All I wanted was to use a clean bathroom.
The day I got stuck in the elevator was the same day I squeezed a good 7 kilo of oranges by hand (ok, more like 3 kilo- I had help.) Why was I squeezing more oranges than the world by hand, you ask? Well, the kitchen is pretty well equipped- we've got an industrial food processor and mixer, two nicely sized ovens and a range that shoots out a scary amount of flame when you turn it on. We've got stainless steel counters and two very large sinks. But, we don't have a juicer. Nope-all we've got is small, plastic lemon squeezer. Mostly we make do since we don't really juice much other than the odd lemon here and there. But on that particular day we had received a 7 kilo shipment of small, late-season oranges- the type of oranges that are meant to be juiced, not eaten. There was nothing to be done. The oranges had to be juiced or they would go to waste. So myself and two of the other women I work with rolled up our proverbial sleeves and went to work. We worked in shifts. We gave each other pointers on how to more efficiently juice the fruit. We encouraged one another. By the end of the day the kitchen was littered with the empty half shells of oranges. I was tired and sticky. My hand had a nasty cramp. I needed to pee.
Going to the bathroom while working in the kitchen is a tricky prospect. The bathrooms on the floor main floor (where the kitchen is located) serve a good number of people. Sometimes there's no toilet paper. Sometimes, there's no soap. Luckily, there's also a super secret bathroom up on the top floor reserved for the administration. It's a clean bathroom with soap and toilet paper. Preferable in every way.
Because I was so tired, I opted to take the elevator up the two flights. Well, the elevator chugged it's way up the two flights and then settled. The doors opened a crack and then, didn't...I pressed on the door-open button. Nothing. I banged on the doors. Nothing. I yelled. Nothing. I pressed the alarm. Repeatedly. From downstairs I heard somebody yell-"hey, stop playing with the elevator." Luckily, I'm not claustrophobic. Luckily, also, I had cell phone reception. I called C, the head of the kitchen.
"Listen," I said, "I think I'm stuck in the elevator." I could hear her yell from all the way down the hall and up two flights of stairs.
"Abed, Tiki's stuck in the elevator!" Within minutes the elevator doors closed and it jerked to life. On the ground floor I was unceremoniously yanked into C's arms the minute the doors opened. She lifted me up and started to carry me into the kitchen. Over her shoulder, I could see Abed, the maintenance guy, laughing. I started to laugh as well.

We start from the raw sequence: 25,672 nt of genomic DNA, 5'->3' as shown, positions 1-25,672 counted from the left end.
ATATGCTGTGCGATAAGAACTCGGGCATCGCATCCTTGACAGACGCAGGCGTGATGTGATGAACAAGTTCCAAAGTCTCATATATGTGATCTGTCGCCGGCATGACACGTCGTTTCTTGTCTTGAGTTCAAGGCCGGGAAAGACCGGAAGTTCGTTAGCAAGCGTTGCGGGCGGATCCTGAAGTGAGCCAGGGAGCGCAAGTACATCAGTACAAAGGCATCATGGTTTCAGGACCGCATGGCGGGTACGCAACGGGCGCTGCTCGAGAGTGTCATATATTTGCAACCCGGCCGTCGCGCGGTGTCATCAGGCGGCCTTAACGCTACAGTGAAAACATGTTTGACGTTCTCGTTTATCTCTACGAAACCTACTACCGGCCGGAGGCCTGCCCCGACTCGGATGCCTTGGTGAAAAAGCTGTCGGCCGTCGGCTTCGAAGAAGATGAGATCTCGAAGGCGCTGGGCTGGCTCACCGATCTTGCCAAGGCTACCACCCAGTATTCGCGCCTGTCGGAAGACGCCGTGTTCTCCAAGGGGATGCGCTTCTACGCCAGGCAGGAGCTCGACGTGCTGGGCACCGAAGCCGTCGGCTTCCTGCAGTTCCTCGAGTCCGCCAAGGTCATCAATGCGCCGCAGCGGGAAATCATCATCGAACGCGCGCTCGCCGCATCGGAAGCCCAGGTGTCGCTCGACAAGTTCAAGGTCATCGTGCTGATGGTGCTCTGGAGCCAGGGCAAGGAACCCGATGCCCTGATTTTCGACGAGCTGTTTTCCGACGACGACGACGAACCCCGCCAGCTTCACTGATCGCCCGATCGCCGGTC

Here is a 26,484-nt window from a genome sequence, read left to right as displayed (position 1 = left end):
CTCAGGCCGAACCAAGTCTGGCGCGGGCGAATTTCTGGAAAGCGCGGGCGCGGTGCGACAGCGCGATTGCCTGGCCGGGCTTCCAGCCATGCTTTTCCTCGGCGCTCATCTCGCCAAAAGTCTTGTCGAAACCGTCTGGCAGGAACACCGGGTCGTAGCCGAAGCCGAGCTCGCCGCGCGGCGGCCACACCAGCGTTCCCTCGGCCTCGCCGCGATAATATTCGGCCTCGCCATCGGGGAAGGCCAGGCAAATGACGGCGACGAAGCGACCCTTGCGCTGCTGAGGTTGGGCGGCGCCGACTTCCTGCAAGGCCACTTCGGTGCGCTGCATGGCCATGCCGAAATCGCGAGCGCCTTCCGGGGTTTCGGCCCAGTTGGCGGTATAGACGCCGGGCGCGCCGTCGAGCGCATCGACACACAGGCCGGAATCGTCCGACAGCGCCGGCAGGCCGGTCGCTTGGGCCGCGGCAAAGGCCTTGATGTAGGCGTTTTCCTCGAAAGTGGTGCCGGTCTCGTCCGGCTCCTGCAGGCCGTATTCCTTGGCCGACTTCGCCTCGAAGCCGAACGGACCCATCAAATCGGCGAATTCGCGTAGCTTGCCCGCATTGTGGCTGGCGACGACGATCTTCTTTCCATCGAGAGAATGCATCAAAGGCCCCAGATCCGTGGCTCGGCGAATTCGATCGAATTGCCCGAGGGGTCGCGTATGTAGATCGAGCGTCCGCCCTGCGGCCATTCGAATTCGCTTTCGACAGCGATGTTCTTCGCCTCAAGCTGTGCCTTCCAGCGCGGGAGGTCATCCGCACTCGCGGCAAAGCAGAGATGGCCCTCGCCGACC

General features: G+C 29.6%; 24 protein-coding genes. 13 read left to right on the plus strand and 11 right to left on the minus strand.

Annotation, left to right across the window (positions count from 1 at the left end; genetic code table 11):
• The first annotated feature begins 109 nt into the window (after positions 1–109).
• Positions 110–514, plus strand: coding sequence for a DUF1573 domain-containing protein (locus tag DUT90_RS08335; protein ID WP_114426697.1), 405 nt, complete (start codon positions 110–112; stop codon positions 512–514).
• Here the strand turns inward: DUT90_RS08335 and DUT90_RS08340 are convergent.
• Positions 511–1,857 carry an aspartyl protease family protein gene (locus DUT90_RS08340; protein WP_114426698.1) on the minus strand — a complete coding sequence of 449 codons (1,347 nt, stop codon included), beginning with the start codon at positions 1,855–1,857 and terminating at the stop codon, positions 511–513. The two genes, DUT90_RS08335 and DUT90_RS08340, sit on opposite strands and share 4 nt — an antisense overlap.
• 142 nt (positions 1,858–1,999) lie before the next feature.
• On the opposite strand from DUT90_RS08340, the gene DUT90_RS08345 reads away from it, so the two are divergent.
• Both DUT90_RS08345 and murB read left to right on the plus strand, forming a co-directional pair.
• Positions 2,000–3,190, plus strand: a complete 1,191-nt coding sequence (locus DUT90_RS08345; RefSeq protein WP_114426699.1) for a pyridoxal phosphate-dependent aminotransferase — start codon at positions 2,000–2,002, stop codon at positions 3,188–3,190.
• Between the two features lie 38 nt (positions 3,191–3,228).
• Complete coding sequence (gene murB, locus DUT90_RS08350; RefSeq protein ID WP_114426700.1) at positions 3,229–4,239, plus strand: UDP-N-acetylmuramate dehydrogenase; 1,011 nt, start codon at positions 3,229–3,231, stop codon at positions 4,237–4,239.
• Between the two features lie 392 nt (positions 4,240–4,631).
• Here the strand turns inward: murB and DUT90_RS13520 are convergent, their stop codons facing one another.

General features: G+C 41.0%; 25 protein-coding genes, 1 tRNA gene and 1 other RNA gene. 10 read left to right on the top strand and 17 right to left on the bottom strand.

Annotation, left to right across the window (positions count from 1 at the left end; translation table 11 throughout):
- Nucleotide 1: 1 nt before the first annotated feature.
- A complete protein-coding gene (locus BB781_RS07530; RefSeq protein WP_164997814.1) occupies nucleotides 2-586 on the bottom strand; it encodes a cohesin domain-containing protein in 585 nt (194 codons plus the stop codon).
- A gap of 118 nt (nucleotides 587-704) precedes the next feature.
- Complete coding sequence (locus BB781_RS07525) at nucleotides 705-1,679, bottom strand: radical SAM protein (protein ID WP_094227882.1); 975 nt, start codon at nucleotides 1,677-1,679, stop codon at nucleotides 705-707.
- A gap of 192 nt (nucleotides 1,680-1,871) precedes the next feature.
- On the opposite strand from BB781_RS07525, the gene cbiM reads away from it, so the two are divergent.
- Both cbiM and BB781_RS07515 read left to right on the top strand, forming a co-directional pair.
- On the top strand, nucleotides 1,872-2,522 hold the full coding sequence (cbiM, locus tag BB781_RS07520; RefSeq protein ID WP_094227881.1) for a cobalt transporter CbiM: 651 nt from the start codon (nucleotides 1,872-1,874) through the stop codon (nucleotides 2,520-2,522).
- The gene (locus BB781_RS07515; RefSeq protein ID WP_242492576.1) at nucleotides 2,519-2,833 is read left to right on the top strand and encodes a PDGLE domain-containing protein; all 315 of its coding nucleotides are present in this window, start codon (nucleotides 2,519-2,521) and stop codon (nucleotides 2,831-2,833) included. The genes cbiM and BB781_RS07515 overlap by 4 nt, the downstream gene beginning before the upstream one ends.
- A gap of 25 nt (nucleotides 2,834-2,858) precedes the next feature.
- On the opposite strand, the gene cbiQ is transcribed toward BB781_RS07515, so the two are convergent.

"C," I said, "put me down." She put me down. Through my laughter, still sticky and smelling of oranges I managed to say, "I still need to go to the bathroom."
I took the stairs.
Citrus Semolina Cake
Adapted from The Book of New Israeli Food by Janna Gur
If you don't like semolina cake, this cake is not going to convert you. If you do like semolina cake (and really, why wouldn't you?) this cake is lovely and nice and bright. It's worth the squeezed oranges.
6 eggs, separated
1/2 cup (100 grams) sugar
1 cup (100 grams) ground coconut
1 cup (140 grams) sifted flour
2 1/2 cups (270 grams) semolina
1 1/2 tbl (25 grams) ground almonds
4 tsp (20 grams) baking powder
1 cup (240 ml) vegetable oil
1 1/2 cups (360 ml) orange juice
2 tsp orange zest
1 cup (240 ml) orange or lemon marmalade.
1 cup water
1 cup sugar
Preheat the oven to 350.
1. Beat the egg whites with the sugar until they hold stiff peaks.
2. In a separate bowl, whisk together the dry ingredients.
3. In yet another bowl, beat the egg yolks, gradually adding the oil, juice, zest and marmalade
4. Stir in the dry ingredients until well combined. Gently fold in the egg whites.
5. Pour the batter into a well-greased 9 x 13 pan and bake for 30 minutes, until the cake turns golden and a toothpick comes out dry.
6. While the cake is in the oven prepare the syrup: bring the water and sugar to a boil and simmer for 20 minutes. Cool slightly.
7. Pour the syrup evenly over the cake. Cool completely before serving.